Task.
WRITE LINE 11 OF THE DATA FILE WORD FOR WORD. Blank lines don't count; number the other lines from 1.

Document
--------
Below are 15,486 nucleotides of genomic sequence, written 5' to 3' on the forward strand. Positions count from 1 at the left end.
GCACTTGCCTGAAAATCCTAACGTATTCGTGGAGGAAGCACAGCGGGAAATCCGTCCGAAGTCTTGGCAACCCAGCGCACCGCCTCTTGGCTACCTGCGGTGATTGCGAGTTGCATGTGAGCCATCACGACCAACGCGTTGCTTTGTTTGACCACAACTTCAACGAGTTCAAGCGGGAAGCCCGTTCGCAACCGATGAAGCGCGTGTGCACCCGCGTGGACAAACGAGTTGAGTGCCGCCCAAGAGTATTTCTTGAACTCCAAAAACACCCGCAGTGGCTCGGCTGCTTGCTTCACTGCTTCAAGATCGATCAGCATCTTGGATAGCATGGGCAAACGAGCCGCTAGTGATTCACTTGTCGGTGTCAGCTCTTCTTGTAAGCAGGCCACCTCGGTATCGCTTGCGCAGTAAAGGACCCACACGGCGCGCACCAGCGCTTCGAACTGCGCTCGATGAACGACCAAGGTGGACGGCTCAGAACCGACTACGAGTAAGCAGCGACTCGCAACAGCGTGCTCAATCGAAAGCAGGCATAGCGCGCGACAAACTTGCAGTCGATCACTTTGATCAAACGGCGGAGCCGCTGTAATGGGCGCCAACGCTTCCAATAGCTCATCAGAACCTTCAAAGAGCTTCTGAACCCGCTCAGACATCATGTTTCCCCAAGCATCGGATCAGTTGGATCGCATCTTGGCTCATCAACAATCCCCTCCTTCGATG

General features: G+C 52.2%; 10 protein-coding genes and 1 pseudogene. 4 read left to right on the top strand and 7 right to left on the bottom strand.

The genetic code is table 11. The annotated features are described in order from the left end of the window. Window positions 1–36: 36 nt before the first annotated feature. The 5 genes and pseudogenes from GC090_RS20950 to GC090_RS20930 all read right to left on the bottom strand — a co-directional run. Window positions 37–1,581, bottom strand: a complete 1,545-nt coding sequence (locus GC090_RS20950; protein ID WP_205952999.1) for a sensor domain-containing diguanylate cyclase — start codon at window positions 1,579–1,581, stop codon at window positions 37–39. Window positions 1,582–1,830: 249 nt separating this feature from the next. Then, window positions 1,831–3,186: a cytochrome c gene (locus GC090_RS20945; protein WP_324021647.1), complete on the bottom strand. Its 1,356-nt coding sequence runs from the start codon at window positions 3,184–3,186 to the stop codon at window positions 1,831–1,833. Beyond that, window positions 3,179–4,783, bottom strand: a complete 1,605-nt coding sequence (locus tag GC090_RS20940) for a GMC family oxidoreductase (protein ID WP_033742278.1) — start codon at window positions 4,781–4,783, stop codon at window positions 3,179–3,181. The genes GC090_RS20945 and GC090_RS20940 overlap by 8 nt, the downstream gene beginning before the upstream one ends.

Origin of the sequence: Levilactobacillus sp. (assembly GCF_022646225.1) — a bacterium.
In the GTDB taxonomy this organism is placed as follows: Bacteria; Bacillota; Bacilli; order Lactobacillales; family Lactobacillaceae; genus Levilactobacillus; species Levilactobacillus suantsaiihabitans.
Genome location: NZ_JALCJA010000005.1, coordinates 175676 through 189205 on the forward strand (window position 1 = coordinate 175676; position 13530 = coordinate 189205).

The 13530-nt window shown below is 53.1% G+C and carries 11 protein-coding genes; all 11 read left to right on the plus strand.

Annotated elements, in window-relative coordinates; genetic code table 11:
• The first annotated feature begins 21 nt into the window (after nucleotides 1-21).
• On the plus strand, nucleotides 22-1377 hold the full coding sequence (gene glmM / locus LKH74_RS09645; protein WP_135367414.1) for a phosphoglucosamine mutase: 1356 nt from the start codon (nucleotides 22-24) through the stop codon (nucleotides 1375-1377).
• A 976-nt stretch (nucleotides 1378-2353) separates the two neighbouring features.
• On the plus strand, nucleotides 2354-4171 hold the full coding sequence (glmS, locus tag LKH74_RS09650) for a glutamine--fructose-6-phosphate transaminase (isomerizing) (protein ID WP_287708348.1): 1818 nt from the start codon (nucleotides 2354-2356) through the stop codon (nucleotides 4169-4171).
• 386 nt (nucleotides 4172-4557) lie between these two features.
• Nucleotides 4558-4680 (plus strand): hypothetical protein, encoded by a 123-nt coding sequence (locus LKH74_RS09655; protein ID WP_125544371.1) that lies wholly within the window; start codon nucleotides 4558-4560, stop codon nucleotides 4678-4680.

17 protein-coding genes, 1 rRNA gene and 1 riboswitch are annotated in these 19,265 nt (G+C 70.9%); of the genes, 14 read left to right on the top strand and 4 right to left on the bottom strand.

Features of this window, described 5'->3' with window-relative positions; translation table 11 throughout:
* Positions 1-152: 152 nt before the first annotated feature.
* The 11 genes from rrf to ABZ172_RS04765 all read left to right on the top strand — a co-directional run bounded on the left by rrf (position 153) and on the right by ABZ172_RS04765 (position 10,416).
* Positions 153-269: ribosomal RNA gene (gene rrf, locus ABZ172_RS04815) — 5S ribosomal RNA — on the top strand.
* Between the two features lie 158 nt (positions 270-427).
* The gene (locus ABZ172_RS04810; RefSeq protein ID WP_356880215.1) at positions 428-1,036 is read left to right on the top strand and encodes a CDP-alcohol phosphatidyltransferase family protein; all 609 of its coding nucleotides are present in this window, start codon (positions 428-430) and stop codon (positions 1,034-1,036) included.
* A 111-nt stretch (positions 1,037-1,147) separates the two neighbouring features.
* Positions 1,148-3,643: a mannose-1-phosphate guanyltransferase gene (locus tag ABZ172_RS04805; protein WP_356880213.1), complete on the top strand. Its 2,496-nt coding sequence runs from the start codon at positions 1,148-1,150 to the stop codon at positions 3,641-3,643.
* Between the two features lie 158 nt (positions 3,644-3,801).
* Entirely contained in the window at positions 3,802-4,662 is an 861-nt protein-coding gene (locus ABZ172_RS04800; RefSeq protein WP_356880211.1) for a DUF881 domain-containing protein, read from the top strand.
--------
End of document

• On the plus strand, nucleotides 22-1377 hold the full coding sequence (gene glmM / locus LKH74_RS09645; protein WP_135367414.1) for a phosphoglucosamine mutase: 1356 nt from the start codon (nucleotides 22-24) through the stop codon (nucleotides 1375-1377).